Washington Irving, The Quintessential New York Writer

by Leonora Stein

“I thank God I was born on the banks of the Hudson!” wrote the “Father of the American Story” late in life. Never had a writer been so affected by a setting as Washington Irving was by the Hudson Valley of New York State. The old Dutch country pays homage to Irving. From the Rip Van Winkle Bridge at the foothills of the Catskill Mountains to the town of Irvington south of Sleepy Hollow, reminders of his fables permeate the countryside. Mountains, lakes, and rivers were his “allies,” the Catskills, his muse. In the early 1800s a trip up the Hudson River cost about as much as a trip to Europe; Irving was going to spend his life in one place or the other.

Washington Irving was born in New York City on April 3, 1783, to a prosperous trader and an English curate’s granddaughter, the youngest of eleven living children. The Revolutionary War was still fresh everybody’s mind; the last “lobster-bellies” did not leave American borders until five months after Irving was born. His mother named him after George Washington, and Irving’s last book was a biography of the first President. Coincidentally, Irving met Washington in a Broadway shop as a child.

It was a time of romanticism, when, as Irving said, “all the world had a tinge of fairy land,” and he embodied the inveterate sensitivity of the age. The Romantic Period roughly spanned Irving’s life (1783 – 1859) and signified a revolt against Western Europe’s “Age of Reason.” Romantics were deeply affected by nature and let strong emotions such as awe and horror influence them. Irving respected and learned a great deal from other Romantic writers like Sir Walter Scott whom he met in 1817 in Scotland.

En route to Europe in 1804, Irving was so overtaken with weakness that the voyage’s captain assumed he would die. On the same trip however, Irving was seen “climbing to the masthead and going out on the main topsail yard.” While traveling, his passport was revoked and his ship captured by pirates. The thrill of adventure outweighed his famous delicacy. Toward the end of his life, his nervousness and agitation caused him much grief. He suffered from insomnia and nervous horror; he developed asthma, which caused severe morale depletion, as well as difficult breathing. Despite this, Irving completed George Washington: A Biography in March 1859, but collapsed immediately afterwards. Surrounded by his caring nieces, he died on November 28, 1859, of an enlarged heart, entreating, “When will this ever end?”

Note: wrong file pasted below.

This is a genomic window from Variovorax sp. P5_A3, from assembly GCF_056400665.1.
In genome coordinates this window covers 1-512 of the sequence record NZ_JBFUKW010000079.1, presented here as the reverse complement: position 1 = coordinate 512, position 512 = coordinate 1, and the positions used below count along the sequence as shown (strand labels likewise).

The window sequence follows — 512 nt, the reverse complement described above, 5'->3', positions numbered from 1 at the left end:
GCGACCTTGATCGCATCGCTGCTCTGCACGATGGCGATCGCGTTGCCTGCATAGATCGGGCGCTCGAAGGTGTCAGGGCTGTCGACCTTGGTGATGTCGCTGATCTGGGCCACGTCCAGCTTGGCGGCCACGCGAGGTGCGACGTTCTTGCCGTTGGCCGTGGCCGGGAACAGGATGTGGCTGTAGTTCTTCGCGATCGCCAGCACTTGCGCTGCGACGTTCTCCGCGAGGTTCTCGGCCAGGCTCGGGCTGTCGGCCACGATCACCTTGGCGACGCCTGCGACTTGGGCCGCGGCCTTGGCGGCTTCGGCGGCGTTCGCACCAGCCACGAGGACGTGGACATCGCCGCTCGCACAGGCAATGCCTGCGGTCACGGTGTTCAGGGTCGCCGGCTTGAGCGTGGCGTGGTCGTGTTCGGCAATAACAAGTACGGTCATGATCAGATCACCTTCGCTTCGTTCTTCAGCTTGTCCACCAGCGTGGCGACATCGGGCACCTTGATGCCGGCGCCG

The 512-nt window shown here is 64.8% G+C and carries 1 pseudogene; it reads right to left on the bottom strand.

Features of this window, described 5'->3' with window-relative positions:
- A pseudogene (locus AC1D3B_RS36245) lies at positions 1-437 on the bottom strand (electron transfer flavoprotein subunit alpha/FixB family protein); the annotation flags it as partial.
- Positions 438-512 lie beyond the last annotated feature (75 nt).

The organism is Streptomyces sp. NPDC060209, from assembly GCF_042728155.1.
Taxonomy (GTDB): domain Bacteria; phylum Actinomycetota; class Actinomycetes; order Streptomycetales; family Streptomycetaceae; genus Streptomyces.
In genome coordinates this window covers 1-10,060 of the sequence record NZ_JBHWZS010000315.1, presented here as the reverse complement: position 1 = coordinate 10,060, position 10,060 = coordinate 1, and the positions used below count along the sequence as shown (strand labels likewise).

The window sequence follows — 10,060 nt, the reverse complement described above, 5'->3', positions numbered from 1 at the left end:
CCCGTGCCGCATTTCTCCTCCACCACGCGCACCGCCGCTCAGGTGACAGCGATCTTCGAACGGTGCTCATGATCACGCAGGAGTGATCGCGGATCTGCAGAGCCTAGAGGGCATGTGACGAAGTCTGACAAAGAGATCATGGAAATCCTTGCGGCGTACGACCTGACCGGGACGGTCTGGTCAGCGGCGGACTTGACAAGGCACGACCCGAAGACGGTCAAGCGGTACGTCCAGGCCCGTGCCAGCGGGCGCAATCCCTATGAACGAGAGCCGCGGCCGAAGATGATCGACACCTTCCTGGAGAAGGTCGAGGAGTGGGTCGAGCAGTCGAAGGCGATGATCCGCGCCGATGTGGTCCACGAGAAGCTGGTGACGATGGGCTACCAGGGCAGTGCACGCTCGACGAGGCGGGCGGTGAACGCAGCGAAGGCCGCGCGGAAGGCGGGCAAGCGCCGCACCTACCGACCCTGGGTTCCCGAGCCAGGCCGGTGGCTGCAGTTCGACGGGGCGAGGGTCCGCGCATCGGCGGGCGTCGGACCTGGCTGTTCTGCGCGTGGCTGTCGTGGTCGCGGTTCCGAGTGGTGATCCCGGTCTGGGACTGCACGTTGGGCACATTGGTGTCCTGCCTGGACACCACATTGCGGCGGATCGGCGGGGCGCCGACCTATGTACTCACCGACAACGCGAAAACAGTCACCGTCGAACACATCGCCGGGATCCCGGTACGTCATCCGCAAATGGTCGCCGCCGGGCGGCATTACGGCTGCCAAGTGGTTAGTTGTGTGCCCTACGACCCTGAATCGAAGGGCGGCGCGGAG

Despite the perhaps psychosomatic ill health that had plagued him since childhood, Irving had an incalculable love of beauty and nature. One of his most beautiful descriptions was of his first trip up the Hudson River, when he found himself in the Hudson Valley:

“Of all the scenery of the Hudson, the Katskill Mountains had the most witching effect on my boyish imagination…part wild, woody, and rugged; part softened away into all the graces of cultivation. As we slowly floated along, I lay on the deck and watched them through a long summer’s day; undergoing a thousand mutations under the magical effects of the atmosphere…”

This romantic nature seems to fly in the face of Irving’s great respect for practicality, which probably came from a difficult relationship with his merchant father. In a letter to his sister in 1824, he advised against the intellectual development of children, saying “care should…be taken to cultivate and strengthen the more solid and useful properties of the mind.”

Irving became a lawyer after a rather jumbled education.  He excelled in subjects he liked, but otherwise preferred to roam around the pastures north of Warren Street in Manhattan. Irving said he was “a poor scholar–fond of roguery,” though he passed the bar exam in 1806. During his one trial experience, he appeared on the counsel defending Aaron Burr, who had fatally shot Alexander Hamilton in a duel. Irving developed a liking for Burr and the feeling was mutual. Burr later favorably commented on the writing of Jonathan Oldstyle, Gent., a pseudonym that Irving reportedly used so often that his real name didn’t appear in print until he was 50 years old. Other pseudonyms included: Anthony Evergreen, Gent., Diedrich Knickerbocker, Geoffrey Crayon, Gent., and sometimes simply A Gentleman of New York or An American Gentleman.